You have 8 minutes: You must talk the entire time, even if you are repeating the word “um” to fill time. You have 8 topics: you must address at least 1 and can talk about all 8. You have a partner: your partner can only listen, with as little reaction, verbal or physical, as possible. After your 8 minutes, you will switch. Thus begins The Great 8.
The topics are heavy and may include: God, Romantic Relationships, Finances, Parents, Addiction, Career, Body Image, Roommates, Fear, Crutch, etc.. Talking about them without a response from a real listener is like having a sounding board that only gives back exactly what you say. Not reacting forces the listener to hear everything being said without having to think of responses. The debrief of the experience brings out these lessons and so much more. The end result of this exercise taught by Rabbi Lauren Holtzblatt to a UD Hillel intern who taught it to me? A significant life skill that is otherwise hard to teach–empathy.
This week, two triggers reminded me of the importance of teaching empathy and my favorite exercise for doing so, the Great 8: one, listening to the Anti-Defamation League’s president Abe Foxman at the Kristol Hillel Center’s 20th Anniversary Celebration at the University of Delaware; and two, listening to the abridged version of The Explosive Child: A New Approach for Understanding and Parenting Easily Frustrated and Chronically Inflexible Children by Ross W. Greene. In each case, empathy was identified as the key to communication and change.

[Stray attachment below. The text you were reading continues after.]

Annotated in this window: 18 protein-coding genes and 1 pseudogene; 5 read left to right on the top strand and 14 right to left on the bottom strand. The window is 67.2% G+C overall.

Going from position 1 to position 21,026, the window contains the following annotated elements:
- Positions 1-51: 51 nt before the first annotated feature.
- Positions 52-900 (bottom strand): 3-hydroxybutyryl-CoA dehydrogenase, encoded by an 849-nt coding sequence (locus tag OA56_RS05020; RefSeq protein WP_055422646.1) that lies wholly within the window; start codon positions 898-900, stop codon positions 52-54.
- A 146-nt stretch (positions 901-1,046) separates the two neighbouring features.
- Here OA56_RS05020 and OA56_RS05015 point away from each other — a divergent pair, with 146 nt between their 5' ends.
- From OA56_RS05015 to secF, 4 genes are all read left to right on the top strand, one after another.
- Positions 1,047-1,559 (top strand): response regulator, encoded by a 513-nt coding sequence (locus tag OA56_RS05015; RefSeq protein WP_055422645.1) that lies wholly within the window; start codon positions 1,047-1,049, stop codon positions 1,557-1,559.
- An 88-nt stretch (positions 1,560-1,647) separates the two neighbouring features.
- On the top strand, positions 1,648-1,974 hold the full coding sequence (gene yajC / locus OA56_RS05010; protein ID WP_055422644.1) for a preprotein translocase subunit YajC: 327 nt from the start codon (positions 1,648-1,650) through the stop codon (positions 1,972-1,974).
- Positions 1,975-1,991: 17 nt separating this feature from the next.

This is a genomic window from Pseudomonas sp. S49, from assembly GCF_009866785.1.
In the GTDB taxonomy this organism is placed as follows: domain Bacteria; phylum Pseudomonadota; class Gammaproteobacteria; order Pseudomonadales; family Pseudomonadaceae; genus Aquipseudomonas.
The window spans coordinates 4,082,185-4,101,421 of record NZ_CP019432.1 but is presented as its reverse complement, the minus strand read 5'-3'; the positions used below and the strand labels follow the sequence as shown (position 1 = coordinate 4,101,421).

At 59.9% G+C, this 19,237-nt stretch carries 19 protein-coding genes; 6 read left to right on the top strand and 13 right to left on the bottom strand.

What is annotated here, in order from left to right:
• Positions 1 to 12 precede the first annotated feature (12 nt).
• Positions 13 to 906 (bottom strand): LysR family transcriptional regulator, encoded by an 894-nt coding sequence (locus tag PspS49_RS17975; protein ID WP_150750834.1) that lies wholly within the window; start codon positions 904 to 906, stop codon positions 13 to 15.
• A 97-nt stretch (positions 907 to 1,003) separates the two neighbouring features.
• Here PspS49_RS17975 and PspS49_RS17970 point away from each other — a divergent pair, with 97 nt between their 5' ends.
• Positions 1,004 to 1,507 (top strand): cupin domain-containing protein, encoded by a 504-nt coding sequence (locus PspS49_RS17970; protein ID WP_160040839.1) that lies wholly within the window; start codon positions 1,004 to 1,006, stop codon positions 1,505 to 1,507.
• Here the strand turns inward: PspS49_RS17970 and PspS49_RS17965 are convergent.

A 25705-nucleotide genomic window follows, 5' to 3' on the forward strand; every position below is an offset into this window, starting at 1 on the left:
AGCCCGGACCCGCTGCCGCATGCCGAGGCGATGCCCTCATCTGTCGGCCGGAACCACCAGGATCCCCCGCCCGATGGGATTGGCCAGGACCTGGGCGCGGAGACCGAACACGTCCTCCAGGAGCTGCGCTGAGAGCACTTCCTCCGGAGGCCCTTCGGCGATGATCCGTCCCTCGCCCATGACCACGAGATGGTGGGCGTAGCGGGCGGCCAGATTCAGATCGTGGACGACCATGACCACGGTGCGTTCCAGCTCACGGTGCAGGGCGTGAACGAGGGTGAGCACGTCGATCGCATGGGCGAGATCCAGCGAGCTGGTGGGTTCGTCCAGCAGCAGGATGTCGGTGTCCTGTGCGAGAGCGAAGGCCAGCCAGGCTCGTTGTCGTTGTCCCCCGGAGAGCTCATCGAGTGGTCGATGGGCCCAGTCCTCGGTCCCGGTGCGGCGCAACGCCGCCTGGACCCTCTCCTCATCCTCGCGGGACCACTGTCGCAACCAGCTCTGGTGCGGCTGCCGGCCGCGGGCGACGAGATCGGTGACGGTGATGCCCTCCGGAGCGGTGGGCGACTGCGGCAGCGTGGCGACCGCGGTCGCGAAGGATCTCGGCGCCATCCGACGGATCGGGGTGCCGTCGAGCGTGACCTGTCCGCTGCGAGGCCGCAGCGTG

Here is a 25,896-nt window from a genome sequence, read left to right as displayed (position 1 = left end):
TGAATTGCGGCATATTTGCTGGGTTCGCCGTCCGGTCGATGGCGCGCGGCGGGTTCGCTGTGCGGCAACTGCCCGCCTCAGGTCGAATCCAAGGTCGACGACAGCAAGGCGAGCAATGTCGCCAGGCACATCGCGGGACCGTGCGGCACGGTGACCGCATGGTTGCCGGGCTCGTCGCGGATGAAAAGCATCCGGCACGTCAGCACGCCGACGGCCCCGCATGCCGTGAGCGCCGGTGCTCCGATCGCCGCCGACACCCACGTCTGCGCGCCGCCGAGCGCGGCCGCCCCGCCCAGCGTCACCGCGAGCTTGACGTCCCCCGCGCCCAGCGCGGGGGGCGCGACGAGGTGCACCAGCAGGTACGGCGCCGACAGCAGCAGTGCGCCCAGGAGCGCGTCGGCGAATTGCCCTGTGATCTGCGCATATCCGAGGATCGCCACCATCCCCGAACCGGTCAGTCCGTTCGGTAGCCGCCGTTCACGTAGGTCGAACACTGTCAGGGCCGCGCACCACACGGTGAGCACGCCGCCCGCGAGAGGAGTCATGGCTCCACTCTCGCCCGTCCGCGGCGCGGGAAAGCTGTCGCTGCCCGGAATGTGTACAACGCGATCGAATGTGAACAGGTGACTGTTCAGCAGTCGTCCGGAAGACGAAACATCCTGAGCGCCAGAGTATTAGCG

Mr. Foxman spoke of the need for empathy as the driver for outrage and for communal responses to hate. Without taking sides politically, our empathy should drive us to outrage over the lives lost in Syria and elsewhere. In response to the vandalism at the Islamic Society of Delaware, our empathy drove an interfaith gathering at the very same time Foxman was speaking. Empathy helps us value life and to work together.
Dr. Greene’s book posits that we will be able to teach flexibility to resistant children by offering an “empathy step” in response to problems. If authority backfires and the problem can’t be let go, we must engage the child in problem solving. To do so, he advises opening a conversation in which you accept that you may not know the real problem and you do not have the only answer. Open inquiry and neutral drilling for information demonstrate empathy so that the child can and will work with you to address your concerns and his/her own. I have already used this method at AEA with positive results.
If you knew that someone really wanted to hear your deepest concerns, you might open up more. If you had practice speaking about serious issues with someone really listening, you might discover more about yourself. The listener certainly will understand you better. In today’s world, feeling that kind of connection, whether we offer it or receive it, is all too rare. Try empathy on for size, by doing so, you will learn and teach it. It may be hard, and often it is. The results, though, may change your world. It can take just 8 Great minutes.